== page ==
Additionally, this curriculum path explores the combination of law and practice, so you discover how to develop and enforce environmental policies and regulations that forge the way for a greener future. We sustain a broad range of research topics, so you can explore environmental chemistry, wastewater treatment, drinking water treatment, freshwater quality, environmental microbiology, bioenergy production, sustainable engineering design, and many more.

Typical Curriculum

  • Environmental Sustainability Engineering
  • Air Pollution Effects, Measurement, and Control
  • Wastewater Treatment Plant Design
  • Water Treatment Plant Design
  • Environmental Systems Optimization
  • Water Chemistry
  • Hazardous Waste Management
  • Biological Treatment Processes

This multidisciplinary curriculum path integrates expertise from geology and engineering, so you acquire deep understanding of the interrelation between nature and the built environment.

You will learn to solve a variety of practical problems associated with rock and soils using principles of sustainable engineering. Combine your knowledge of geology with your engineering expertise to build structures, manage groundwater and surface water resources, construct subsurface repositories for waste disposal, and design systems to help extract mineral resources. Choose your electives based on your specific career or research needs. Research topics include geoenvironmental engineering, water resources, hydrology, hydrogeology, soil dynamics, and many more.

You will develop strong skills in geoenvironmental engineering, groundwater technology, hydrogeology, rock and soil mechanics, geophysics, and geology. Graduate ready to excel in your field, whether it be consulting, petroleum and gas industries, mining, federal and state laboratories, or research.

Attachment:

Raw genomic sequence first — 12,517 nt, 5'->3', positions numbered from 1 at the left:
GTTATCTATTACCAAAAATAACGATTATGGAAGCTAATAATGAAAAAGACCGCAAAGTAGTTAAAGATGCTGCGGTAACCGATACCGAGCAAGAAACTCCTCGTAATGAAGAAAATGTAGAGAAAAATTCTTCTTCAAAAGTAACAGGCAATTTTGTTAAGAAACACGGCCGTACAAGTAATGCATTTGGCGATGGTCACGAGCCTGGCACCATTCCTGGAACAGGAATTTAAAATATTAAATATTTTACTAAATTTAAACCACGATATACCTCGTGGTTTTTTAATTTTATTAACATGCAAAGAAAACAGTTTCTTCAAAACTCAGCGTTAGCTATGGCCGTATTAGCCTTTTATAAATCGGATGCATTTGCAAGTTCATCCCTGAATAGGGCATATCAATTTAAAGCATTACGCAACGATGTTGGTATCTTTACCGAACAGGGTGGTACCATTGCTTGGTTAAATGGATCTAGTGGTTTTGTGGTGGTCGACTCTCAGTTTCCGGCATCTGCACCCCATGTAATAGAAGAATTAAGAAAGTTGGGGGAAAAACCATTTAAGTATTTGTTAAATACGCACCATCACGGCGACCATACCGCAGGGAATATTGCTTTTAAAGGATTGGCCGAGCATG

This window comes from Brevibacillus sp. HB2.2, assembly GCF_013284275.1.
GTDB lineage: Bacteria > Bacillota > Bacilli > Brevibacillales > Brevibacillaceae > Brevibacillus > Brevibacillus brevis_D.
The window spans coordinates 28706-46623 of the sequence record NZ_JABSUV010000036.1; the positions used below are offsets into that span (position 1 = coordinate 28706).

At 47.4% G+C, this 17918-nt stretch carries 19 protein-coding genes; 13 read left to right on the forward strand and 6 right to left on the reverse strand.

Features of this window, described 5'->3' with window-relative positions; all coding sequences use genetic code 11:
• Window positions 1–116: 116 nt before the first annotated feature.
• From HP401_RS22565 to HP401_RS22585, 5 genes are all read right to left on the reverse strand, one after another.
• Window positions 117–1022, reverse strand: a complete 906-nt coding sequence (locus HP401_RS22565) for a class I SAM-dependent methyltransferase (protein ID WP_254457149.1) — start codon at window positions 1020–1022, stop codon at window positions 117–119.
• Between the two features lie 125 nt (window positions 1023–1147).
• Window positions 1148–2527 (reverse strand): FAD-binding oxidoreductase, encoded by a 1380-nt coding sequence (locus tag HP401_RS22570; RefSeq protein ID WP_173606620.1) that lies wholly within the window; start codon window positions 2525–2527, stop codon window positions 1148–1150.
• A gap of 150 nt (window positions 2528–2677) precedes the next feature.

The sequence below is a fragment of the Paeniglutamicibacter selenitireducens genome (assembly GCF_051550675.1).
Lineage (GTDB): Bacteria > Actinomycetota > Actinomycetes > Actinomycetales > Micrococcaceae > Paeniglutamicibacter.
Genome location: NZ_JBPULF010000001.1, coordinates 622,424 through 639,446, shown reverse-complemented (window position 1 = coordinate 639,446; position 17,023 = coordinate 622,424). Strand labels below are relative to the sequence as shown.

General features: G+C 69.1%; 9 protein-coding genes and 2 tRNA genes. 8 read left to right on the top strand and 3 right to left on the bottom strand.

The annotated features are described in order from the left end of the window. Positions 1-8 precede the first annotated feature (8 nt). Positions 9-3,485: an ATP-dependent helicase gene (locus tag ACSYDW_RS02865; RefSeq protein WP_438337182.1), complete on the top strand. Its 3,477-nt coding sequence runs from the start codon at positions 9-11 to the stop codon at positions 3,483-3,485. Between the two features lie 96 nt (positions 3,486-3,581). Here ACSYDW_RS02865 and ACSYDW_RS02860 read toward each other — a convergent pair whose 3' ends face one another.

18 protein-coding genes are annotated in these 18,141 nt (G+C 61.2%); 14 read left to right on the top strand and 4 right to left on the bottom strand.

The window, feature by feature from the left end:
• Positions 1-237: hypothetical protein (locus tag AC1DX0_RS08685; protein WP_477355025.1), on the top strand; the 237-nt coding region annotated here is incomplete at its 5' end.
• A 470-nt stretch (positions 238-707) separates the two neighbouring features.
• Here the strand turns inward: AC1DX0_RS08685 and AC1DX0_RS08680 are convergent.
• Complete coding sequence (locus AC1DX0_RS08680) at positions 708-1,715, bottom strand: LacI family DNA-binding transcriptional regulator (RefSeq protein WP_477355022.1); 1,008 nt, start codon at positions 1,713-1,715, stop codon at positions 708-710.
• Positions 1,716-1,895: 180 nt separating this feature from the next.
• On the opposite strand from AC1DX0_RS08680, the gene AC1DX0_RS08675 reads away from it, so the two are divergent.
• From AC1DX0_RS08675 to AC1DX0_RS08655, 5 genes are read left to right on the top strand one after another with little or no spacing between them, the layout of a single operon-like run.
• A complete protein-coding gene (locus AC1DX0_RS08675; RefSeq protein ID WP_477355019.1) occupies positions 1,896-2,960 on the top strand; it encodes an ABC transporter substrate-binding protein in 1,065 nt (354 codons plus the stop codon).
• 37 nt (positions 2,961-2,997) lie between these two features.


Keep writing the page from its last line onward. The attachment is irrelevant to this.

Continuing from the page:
Typical Curriculum

  • Rock Mechanics
  • Seepage and Slopes
  • Foundations
  • Introduction to Applied Geophysics
  • Remediation Geotechnics
  • Groundwater Flow Modeling
  • Engineering Properties of Soils
  • Unsaturated Soil Geoengineering
  • Physicochemical Basis of Soil Behavior
  • Soil Dynamics

Elective courses are determined based on career interests with the help of the student’s faculty advisor.

In just one year, you will build a thorough understanding of the basic principles of structural engineering and gain exposure to the latest techniques and trends in civil engineering and architecture.

You have the flexibility to choose courses that focus on structural analysis and design, as well as on geotechnical engineering and construction engineering management. You may also add related coursework from other departments, such as Engineering Mechanics, to craft precisely the expertise you seek.

Typical Curriculum

  • Structural Analysis II
  • Steel Structures II
  • Concrete Structures II
  • Construction Project Management
  • Foundations
  • Composite Materials
  • Structural Dynamics and Earthquake Engineering